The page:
I never had a desire to travel abroad. There’s too many places I still need to see in America. Then I got an opportunity to visit Italy up close and personal. It’s been 13 months since Shannon and I traveled to Italy. And I’ve written a whopping 4 sentences about it. These were snippets that occured while I was there. It was a wonderful 12 day trip with my daughter, and inexcusable why I haven’t written at least one story about my trip.
|The Coliseum literally took my breath away. June, 2016…|
I wasn’t ready. I know, that’s lame. I knew about Italy months in advance, yet still felt unprepared when I left. Much of my anxiety/apprehension was because of a health issue, which is kinda funny. When Shannon asked me to go, she worded it this way, “mom, you really need to come. You’ve never been to Europe and we’ve never taken a big vacation together. I want you to go while you’re still ambulatory and have all your faculties.” (she has such a warped sense of humor) Well ‘most’ of my faculties were hovering nearby, but it was the ambulatory part which was given me fits.
|The Coliseum is enormous…|
I hurt my left leg behind the knee 4 months earlier. Just walking. Felt a burning, searing pain and instead of turning around and limping home, walked another mile. Tried to tough it out but after a month of swelling and hobbling around I went to see my primary care doctor. He thought it was a Baker’s cyst and sent me to an orthopedic guy who didn’t think so. Had x-rays, an MRI, physical therapy and a couple of prescriptions over the next 2 months.
By Mother’s Day, 3 months after the initial boo-boo, I had a baseball size lump on the left side of my knee. I was starting to panic about going to Italy. I was in constant pain, limping with every step. In my detailed trip itinerary was this troubling sentence: we’ll do a lot of walking, bring comfy shoes. No where did it state, make sure you have 2 good legs (guess that’s a given). I didn’t want to embarrass Shannon or hold up the group. About a week before we left, the ortho doc gave me a cortisone shot in the knee. It helped quite a bit. Still I was a huge drain on our little 17 non-related American family in Italy, especially Shannon. It was Shannon and one of the leaders of our group, a great guy named Doug who often helped lug my suitcase up and down the stairs, on and off busses, trains and the airport. Ah, water under bridge, or in the canal. By the way, when you see those charming canals, the way humans get over them without getting wet is a bridge. A curved sloped bridge, usually with steps. Many, many steps. Which I had to take one-at-a-time with my purse, carry on and suitcase, unless one of my guardian angels saw my pitiful grimace. Oh, I was a slow-moving-sloth-drain. OK, enough about my temporary disabilites. (It took my knee a year to heal and I still have to be careful when I twist, pivot or use the stairs, but it is loads better)
|Christy from our group near The Coliseum, 2016…|
First stop. The highs and lows of 3 days in Rome. I might have been expecting too much. Rome-holy-city-Pope. Nope. OK, it wasn’t all ethereal. It’s a huge city, so there’s some trash in the streets, slums, even graffiti on abandoned buildings. But when you visit their ancient artifacts, they’re absolutely pristine. They know how to care for the things they revere and honor.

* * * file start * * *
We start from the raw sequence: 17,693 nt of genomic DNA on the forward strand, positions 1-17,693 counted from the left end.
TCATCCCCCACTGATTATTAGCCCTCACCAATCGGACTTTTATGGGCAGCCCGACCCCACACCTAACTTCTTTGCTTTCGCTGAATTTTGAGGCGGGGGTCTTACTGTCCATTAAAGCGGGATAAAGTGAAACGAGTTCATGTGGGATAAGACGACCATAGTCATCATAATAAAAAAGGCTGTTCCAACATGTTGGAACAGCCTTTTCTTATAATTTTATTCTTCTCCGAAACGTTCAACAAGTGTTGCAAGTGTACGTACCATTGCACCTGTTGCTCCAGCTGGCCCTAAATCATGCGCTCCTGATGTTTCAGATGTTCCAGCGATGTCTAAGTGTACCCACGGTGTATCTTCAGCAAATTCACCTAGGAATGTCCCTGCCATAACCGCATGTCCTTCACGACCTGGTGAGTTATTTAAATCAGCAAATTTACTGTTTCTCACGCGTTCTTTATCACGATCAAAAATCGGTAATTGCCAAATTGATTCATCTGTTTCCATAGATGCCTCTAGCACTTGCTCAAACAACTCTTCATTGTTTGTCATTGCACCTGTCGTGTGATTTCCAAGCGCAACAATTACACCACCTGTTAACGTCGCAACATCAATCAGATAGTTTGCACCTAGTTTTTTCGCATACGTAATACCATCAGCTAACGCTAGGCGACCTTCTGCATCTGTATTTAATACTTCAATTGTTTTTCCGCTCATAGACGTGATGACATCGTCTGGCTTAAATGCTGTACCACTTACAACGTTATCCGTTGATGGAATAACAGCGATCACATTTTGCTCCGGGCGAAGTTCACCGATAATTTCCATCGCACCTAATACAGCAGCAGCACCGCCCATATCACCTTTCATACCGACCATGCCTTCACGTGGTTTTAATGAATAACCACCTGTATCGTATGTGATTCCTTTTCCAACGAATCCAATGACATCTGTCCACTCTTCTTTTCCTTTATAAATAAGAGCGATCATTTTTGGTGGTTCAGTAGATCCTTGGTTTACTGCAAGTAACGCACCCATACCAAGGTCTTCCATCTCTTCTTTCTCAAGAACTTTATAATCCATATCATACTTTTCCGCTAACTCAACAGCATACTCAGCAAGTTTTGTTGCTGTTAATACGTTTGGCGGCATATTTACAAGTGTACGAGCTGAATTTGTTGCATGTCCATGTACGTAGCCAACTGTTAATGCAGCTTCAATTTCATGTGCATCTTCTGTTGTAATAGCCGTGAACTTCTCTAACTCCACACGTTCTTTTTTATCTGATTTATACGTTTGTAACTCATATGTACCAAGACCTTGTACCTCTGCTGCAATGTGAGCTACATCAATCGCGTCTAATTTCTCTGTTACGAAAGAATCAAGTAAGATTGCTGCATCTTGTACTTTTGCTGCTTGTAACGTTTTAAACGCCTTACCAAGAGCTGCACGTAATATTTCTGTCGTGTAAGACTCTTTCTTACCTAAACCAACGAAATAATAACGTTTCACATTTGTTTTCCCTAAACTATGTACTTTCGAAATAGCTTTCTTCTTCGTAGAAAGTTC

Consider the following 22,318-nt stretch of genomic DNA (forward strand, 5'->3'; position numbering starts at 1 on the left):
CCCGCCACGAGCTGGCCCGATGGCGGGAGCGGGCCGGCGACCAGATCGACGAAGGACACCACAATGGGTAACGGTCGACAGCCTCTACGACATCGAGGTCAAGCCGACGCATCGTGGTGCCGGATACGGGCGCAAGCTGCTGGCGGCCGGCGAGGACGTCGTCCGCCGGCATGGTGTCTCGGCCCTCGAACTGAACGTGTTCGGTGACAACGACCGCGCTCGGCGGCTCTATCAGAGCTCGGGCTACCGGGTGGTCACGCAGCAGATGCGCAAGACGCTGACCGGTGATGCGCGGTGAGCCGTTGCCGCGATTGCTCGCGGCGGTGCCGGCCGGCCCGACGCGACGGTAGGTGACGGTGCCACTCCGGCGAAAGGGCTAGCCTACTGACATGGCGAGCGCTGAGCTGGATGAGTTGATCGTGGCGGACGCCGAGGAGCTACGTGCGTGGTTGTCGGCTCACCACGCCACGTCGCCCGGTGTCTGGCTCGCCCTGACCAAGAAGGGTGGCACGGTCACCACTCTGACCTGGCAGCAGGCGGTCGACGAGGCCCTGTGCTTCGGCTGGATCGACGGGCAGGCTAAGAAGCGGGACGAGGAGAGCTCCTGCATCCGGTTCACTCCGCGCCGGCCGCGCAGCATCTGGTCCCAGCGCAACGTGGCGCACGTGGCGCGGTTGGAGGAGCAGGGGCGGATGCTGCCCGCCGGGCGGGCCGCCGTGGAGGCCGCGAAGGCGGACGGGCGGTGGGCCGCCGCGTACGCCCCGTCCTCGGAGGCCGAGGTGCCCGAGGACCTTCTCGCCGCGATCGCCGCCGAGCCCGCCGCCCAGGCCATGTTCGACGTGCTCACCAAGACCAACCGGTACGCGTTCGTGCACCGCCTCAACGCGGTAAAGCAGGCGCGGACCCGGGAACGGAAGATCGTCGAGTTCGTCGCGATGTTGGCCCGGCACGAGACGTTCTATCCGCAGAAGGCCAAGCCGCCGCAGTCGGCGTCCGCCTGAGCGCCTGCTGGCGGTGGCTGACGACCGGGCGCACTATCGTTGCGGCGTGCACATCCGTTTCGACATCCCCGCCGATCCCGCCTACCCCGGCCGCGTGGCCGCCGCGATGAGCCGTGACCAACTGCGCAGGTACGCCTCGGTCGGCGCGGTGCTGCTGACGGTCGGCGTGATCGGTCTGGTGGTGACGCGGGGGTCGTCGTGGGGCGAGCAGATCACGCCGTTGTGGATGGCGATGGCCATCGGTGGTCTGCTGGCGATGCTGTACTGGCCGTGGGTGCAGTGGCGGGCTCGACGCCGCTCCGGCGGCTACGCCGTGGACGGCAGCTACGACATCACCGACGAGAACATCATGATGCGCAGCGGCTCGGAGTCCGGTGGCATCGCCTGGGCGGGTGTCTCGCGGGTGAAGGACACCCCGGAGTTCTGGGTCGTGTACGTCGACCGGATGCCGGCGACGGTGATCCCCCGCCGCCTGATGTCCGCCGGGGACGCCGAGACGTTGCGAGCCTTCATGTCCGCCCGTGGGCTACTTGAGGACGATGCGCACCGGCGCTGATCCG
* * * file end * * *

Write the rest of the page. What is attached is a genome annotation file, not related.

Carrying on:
Our hotel in Rome was the nicest of our 4 stops. Breakfast was included everyday with all our hotel rooms. But Rome! Yowza! The dining area had a huge room where they served the breakfast buffet. Not chintzy American hotel fare either. Wafer thin slices of prosciutto which is dry-cured ham, homemade crusty breads and rolls, butter, a dozen varieties of cheese. Eggs, meats, fresh fruits. Their breakfast feasts resembled a fine lunch or brunch buffet. Coffee was strong and delicious. Real china plates, coffee cups, silverware and cloth napkins. The salt & pepper shakers were miniature. Salt shaker had 3 tiny holes, pepper had 1. So cute. Hubs would still be sitting at the first table, the first day, shaking condiments on his eggs. Thirteen months later.
|Look at the itty-bitty holes on condiments. When in Rome….|
We toured Pricilla’s Catacombs. Underground, narrow, dark, uneven surfaces. These catacombs were used as burial grounds from the 2nd to 4th centuries for Christians. It’s the only thing I did and wished I hadn’t. I still can’t believe I didn’t trip or fall. Small rocks jutting up from the ground with poor lighting at best. But it was neat to go through. Scary for me with my lack of balance and fat knee.
The biggest disappointment of the trip fell to Rome too. The Sistine Chapel. We arrived early, waited in line a long time and got shoved through in under 90 seconds. Ugh. Maybe nobody’s fault. Still sucked. The Orlando, Florida mass shooting happened the day before so there was heightened security. The police stood everywhere shouting, “silence, silence, keep moving, silence! Move along. Silence.” Not exactly the most reverent mood setter as you should slowly stroll through, eyes lifted upwards as you gaze on Michelangelo’s, The Last Judgement painted on the ceiling. It was like waiting in an impatient line for a carnival ride as a kid, jostled, pushed, smashed against too many people. This week, a year later on my FaceBook newsfeed, I noticed a TV anchor guy, Bret Baier vacationed with his family in Italy. My jaw dropped when he posted a picture outside the Sistine Chapel. Oh my, not exactly the way I remember the Sistine Chapel on the day we were there.